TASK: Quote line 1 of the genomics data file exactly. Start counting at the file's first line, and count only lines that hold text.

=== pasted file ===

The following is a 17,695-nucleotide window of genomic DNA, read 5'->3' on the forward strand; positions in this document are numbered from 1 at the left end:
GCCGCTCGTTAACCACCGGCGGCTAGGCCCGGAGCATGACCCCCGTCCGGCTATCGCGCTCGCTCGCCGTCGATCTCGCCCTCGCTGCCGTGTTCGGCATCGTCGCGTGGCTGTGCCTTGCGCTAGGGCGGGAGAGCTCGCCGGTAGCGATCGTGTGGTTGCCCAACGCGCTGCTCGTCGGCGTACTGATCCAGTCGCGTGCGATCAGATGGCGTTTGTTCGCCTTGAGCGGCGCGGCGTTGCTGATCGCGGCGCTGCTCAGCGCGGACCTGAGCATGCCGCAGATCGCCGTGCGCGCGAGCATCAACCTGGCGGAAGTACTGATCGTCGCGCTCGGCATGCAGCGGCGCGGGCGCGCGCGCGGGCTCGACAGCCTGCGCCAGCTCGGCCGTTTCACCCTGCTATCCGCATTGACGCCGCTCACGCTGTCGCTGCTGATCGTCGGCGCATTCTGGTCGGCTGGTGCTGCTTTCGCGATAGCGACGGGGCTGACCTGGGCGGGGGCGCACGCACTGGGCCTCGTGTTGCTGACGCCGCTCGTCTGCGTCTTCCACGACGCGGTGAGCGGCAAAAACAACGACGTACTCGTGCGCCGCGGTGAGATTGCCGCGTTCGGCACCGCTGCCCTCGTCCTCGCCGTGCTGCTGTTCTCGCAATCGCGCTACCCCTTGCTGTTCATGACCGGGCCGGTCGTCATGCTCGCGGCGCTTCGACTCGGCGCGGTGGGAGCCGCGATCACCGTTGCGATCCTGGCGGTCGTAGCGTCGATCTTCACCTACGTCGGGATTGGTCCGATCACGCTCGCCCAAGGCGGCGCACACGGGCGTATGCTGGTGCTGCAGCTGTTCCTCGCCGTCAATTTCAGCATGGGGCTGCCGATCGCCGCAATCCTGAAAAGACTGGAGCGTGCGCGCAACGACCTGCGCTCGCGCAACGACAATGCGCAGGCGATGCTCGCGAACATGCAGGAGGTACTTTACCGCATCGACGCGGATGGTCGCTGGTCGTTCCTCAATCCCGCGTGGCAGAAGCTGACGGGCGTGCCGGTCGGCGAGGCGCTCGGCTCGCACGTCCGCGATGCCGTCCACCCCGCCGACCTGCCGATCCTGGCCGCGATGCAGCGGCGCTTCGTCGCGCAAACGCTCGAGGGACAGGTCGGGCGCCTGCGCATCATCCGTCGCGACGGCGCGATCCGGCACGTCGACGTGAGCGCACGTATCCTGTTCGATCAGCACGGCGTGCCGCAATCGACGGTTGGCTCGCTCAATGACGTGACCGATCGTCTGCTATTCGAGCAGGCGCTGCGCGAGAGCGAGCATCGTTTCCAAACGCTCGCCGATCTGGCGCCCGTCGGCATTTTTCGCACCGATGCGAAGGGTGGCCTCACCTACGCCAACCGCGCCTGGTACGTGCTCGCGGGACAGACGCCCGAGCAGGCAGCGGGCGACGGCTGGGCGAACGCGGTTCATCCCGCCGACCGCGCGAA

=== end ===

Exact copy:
The following is a 17,695-nucleotide window of genomic DNA, read 5'->3' on the forward strand; positions in this document are numbered from 1 at the left end: